Google's twice-per-year transparency reports are about to feature more details on government snooping. At the start of next year, the company says it will include a section in the documents that details the number of enterprise Google Cloud and GSuite data requests the company has fielded from governments.
"The publication of this information is an important milestone in our efforts to improve transparency and help address broader uncertainty about how often governments are coming to Google to request access to enterprise customer data," said Google Cloud CEO Thomas Kurian in a brief blog post.
In the same post, Google outlines five new principles that the company says will guide its government advocacy efforts moving forward. As part of the new principles, Google says governments should approach companies directly when they want access to their data. Similarly, the company says jurisdictions should promote transparency efforts, including ones taken up by cloud service providers like Google, as well as efforts from governmental agencies.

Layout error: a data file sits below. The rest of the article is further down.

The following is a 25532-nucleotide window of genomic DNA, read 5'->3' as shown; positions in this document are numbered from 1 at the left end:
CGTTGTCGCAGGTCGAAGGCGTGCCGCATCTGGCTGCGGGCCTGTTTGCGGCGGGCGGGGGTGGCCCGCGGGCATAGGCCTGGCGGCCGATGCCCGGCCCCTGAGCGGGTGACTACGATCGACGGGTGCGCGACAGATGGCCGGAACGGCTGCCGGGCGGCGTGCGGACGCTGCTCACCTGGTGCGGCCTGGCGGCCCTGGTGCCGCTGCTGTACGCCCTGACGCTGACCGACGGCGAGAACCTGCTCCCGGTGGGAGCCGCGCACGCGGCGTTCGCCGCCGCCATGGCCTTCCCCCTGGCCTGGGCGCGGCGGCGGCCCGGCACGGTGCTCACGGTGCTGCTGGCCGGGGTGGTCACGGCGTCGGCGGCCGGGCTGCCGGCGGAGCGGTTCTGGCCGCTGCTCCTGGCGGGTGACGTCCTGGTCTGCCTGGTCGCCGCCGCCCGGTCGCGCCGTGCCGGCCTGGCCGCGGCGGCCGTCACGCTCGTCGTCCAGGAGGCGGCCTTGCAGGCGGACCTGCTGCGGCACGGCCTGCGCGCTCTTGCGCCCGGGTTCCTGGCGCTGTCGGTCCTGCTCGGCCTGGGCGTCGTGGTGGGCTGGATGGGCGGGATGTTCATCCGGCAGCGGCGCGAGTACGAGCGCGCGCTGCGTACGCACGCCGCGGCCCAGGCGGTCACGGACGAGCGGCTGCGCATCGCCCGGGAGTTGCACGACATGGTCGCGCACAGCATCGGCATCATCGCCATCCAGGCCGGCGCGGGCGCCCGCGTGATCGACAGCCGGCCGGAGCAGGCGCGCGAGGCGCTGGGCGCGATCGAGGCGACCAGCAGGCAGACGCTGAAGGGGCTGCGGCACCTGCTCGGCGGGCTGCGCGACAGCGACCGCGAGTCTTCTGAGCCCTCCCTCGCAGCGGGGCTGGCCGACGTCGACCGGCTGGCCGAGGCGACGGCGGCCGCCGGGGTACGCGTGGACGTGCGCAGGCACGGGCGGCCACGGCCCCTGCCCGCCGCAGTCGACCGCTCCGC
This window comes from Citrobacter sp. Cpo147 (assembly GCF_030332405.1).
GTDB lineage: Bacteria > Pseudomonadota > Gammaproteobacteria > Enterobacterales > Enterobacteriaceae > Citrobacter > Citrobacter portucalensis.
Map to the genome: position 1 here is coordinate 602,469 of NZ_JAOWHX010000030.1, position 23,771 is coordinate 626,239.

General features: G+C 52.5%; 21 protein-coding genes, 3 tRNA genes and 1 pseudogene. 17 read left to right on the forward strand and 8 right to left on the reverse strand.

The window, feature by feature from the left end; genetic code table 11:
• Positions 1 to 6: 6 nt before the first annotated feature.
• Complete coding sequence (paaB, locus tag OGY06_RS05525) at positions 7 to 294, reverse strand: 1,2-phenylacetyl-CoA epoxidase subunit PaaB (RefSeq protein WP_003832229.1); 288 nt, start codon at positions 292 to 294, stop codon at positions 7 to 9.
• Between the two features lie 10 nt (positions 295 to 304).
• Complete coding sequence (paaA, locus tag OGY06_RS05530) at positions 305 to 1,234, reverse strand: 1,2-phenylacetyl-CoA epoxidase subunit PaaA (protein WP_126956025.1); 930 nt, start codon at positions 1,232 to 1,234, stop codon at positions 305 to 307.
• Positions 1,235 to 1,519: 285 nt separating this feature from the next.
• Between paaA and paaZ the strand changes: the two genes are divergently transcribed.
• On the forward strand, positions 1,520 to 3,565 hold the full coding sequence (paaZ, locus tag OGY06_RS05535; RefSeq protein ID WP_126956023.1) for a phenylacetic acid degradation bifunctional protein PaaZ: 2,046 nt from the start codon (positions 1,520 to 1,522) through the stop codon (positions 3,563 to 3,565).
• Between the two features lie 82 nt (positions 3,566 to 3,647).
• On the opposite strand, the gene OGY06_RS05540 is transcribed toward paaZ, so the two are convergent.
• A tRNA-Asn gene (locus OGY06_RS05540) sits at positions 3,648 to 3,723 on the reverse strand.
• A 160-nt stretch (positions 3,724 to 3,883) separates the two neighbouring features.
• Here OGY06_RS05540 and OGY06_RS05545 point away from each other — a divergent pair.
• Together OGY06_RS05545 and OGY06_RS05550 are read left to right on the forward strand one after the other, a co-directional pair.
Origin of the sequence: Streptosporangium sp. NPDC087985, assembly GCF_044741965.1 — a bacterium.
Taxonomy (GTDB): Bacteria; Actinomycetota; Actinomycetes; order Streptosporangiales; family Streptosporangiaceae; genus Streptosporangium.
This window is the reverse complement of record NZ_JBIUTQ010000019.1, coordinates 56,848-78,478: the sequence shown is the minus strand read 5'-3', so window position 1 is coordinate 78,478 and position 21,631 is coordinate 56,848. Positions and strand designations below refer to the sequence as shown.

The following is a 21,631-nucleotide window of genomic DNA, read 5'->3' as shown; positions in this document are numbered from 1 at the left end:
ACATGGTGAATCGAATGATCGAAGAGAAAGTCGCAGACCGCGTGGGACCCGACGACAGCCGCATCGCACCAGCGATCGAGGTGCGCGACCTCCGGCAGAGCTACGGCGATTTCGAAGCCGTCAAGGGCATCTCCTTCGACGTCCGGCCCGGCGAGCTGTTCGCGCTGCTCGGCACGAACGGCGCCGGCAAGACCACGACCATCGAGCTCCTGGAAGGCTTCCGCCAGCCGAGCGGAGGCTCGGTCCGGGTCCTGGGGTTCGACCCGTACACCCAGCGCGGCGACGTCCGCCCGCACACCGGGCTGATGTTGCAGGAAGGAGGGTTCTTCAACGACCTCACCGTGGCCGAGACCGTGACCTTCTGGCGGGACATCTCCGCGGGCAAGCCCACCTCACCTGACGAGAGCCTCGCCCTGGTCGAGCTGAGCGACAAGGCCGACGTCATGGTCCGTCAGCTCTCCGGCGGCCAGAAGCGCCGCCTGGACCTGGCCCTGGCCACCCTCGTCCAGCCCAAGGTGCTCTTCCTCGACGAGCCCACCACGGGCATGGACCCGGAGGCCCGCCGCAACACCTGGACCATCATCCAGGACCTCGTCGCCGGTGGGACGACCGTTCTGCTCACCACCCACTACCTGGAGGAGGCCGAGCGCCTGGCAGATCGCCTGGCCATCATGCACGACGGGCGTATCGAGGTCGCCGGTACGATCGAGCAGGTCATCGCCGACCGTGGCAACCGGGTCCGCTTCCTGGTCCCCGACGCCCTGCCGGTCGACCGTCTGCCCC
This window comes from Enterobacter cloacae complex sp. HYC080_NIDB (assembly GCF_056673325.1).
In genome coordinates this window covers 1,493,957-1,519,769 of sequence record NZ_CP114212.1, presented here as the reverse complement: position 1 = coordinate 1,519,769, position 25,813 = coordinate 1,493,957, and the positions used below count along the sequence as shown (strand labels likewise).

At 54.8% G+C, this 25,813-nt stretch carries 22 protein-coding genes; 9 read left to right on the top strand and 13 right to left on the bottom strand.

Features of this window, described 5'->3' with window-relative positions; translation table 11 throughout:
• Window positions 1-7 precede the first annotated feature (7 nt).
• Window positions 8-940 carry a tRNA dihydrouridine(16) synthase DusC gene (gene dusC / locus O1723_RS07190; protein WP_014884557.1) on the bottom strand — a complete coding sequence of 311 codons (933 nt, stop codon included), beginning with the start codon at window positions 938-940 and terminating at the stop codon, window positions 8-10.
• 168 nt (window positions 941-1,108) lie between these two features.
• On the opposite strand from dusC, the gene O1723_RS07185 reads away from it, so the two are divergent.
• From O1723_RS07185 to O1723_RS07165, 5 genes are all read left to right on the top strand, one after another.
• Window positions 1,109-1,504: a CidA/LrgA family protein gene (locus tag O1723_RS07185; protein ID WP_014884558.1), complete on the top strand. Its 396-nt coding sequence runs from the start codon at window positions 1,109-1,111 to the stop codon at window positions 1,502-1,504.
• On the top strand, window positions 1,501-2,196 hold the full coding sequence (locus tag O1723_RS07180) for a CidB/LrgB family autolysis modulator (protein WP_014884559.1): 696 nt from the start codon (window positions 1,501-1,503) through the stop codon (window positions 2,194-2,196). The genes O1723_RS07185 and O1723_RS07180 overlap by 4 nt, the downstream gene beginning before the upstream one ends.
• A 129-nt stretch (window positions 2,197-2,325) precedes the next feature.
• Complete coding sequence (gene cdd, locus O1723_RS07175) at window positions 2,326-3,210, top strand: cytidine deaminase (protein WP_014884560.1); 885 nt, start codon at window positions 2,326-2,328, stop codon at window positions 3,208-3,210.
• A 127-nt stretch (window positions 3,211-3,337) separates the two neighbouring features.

The company will also push governments to provide a clear way for companies to challenge any data requests. Additionally, Google says it will continue to support policies that promote the creation of better security technologies. Last but not least, Google notes it will support initiatives that attempt to modernize existing policies. At the moment, however, we haven't seen Google put its new pillars in action.
Over the years, Google has tried to make its transparency reports more useful to the public. In 2017, for instance, the company redesigned the documents to make them easier to read. At the time, Google said it embarked on the redesign because it saw how they "can help inform and shape the public debate about information online." It's likely the same thought inspired the company's latest efforts.